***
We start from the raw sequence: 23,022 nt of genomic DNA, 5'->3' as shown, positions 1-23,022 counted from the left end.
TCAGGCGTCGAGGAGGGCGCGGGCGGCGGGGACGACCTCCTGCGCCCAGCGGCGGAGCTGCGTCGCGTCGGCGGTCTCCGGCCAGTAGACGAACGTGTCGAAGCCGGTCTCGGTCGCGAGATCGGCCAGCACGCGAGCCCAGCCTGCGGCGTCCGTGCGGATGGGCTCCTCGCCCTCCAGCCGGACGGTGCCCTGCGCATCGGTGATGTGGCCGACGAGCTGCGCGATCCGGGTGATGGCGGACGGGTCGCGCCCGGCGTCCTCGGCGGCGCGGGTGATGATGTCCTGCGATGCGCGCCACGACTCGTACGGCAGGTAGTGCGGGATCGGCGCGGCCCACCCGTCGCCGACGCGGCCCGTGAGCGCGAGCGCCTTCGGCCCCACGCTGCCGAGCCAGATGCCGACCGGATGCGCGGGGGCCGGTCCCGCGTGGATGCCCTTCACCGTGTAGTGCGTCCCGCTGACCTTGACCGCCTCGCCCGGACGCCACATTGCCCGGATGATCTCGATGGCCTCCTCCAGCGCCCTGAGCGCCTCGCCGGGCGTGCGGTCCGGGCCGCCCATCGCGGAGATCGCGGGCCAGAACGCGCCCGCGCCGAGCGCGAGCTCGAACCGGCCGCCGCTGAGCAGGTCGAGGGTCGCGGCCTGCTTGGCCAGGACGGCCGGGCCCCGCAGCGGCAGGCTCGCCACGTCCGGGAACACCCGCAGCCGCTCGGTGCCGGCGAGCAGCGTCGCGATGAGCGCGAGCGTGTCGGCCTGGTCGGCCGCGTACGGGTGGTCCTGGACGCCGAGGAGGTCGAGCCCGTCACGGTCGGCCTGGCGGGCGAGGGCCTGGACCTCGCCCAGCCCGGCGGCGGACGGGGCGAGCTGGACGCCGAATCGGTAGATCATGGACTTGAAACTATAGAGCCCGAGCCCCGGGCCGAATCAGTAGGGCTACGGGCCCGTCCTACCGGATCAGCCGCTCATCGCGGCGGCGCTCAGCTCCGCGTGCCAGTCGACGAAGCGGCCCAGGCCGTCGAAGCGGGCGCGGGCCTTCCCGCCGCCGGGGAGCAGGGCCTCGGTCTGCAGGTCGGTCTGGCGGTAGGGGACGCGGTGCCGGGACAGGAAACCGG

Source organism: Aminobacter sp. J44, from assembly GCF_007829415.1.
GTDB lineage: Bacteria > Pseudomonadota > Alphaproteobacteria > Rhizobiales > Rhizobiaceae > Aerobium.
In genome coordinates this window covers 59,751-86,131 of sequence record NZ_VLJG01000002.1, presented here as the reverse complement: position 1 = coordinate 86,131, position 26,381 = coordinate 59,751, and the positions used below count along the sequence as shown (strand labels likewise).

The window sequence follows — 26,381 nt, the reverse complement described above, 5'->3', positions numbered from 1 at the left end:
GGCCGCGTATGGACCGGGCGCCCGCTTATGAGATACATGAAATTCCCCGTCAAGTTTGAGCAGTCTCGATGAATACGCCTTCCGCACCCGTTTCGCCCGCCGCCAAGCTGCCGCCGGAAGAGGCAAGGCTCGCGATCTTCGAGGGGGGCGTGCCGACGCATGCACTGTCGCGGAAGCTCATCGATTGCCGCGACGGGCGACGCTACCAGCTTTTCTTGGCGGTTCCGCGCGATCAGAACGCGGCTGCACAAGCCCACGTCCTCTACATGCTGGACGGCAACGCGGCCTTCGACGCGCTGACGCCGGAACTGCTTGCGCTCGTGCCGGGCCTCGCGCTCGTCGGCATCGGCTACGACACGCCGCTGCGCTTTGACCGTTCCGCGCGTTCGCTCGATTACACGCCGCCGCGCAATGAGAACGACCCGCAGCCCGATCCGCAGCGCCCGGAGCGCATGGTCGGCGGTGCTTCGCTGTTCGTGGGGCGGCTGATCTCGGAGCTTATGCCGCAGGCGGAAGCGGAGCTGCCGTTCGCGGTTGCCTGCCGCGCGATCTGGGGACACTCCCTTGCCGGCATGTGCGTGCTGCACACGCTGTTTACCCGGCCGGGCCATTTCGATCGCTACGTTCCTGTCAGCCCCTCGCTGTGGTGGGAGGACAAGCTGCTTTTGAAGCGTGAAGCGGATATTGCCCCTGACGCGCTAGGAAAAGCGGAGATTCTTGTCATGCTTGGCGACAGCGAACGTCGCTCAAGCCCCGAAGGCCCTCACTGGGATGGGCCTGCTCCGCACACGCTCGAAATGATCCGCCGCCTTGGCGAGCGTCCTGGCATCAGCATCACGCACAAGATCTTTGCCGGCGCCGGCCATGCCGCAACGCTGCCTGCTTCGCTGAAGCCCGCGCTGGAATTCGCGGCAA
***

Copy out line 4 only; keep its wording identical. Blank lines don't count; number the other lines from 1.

GTDB lineage: Bacteria > Pseudomonadota > Alphaproteobacteria > Rhizobiales > Rhizobiaceae > Aerobium.